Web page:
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Recognizing the signs of a roof leak can save hundreds of dollars in repairs to walls, ceilings, and fixtures.

wet stains on a ceiling
wet stains on an acoustic ceiling
Check the inside of your structure

• Leaks in attic such as dark stains in the rafters or insulation
• Stains on interior ceilings and walls

• Paint bubbles around windows, skylights, and lighting fixtures
• Higher energy costs

damaged asphalt composition shingles
sagging, warped roof
Check the outside of your structure


• If you have an asphalt roof, check for thin, weatherworn shingles

• If you have a tile roof, check for cracked or missing tiles
• Dark, dirty looking areas can mean fungus and loss of granules

• Warped or gapping shakes can be a sign of leakage

• Check the roofline, if it sags, you may have a long time leak and structural problem

sun damage to roofing shingles
water leak from broken rain gutters


Many factors affect the life-span of your roof. Knowing about your environment and the following will help you make informed decisions about your roof.

water damage to wood
roofing shingles blown off by wind
cleaning rain gutters from dirt and leaves


Heat and ultraviolet rays cause roofing materials to deteriorate (faster on the sides facing west or south.) When shingles are old and worn out, they curl, split and lose their waterproofing effective- ness.


When water gets underneath shingles, shakes or other roofing materials, it can work its way to the roof deck and cause the roof structure to rot. Be sure your gutters are in good condition in free of debris.


High winds can lift shingles’ edges (or other roofing materials) and force water and debris underneath them, resulting in structural rot and interior damage.


Condensation can result from the buildup of relatively warm, moisture-laden air. Moisture in a poorly ventilated attic promotes decay of wood sheathing and rafters, possibly destroying a roof structure. 


Falling branches from overhanging trees can damage, or even puncture, shingles and other roofing materials. Leaves on a roof system’s surface retain moisture, cause rot and block gutter drainage.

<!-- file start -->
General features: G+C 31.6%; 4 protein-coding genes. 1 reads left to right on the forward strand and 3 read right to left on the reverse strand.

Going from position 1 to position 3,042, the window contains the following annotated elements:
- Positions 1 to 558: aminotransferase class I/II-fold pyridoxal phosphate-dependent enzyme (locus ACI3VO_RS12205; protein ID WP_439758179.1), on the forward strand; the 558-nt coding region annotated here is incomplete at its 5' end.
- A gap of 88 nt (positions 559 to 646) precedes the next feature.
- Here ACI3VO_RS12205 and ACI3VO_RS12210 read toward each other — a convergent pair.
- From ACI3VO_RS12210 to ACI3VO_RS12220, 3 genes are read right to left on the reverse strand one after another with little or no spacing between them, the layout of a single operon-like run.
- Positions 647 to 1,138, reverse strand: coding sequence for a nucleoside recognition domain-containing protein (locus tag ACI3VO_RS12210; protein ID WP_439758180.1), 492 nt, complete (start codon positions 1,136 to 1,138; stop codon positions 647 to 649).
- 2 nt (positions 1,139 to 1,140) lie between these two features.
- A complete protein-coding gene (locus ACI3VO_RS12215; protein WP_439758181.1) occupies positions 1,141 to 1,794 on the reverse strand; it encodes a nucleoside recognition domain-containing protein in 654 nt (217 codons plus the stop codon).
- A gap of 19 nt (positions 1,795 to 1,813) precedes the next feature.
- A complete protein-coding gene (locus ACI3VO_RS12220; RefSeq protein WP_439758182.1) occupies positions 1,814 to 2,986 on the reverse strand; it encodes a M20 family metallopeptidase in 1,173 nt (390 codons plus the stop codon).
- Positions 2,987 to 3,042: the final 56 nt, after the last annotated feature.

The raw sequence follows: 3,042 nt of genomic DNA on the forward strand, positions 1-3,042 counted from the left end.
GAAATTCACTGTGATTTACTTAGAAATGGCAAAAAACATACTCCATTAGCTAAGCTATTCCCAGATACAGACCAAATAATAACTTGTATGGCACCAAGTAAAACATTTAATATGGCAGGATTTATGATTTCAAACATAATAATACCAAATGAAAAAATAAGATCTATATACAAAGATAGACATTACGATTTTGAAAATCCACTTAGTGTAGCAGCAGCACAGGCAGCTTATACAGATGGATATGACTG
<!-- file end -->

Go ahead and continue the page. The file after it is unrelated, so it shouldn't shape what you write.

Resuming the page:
moss and algae growing on roofing shingles


Moss and algae can grow on moist wood shingles and shakes, causing rot. In addition, moss roots also can work their way into a wood deck and structure. Algae also grows on clay and concrete tile roofs near the ocean. Trees and bushes should be trimmed away from homes and buildings to eliminate damp, shaded areas.

cracked and broken roofing tiles


The key to a roof system’s effectiveness is complete protection. When shingles and tiles are missing or torn off, a roof structure and home or building interior are vulnerable to water damage and rot. Nearby shingles can be easily ripped or blown away, quickly spreading the problem. 

damged pipe flashing on a roof


Many apparent roof leaks are caused by flashing leaks. Good, tight flashings around chimneys, vents, skylights and wall/roof junctions can prevent water from entering a home or building and cause damage. Flashings should be checked as part of a biannual roof inspection and gutter cleaning.

poor drainage from rain gutters onto a roof


Whether you have a pitched or flat roof, proper drainage is important to the care and performance your roof. Excess water pooling will cause shingle deterioration. On flat roofs, be sure your drains are free of debris such as leaves and dirt. Extensive ponding of water can cause leaks and lead to interior damage.

ice and snow on a roof


Melting snow often refreezes at a roof’s overhang where the surface is cooler, forming an ice dam. This blocks proper drainage into the gutter. Water backs up under the shingles (or other roofing materials) and seeps into the interior. Lucky for us in Southern California, this is a rare problem.

© 2022 Absolut Roofing, Inc.

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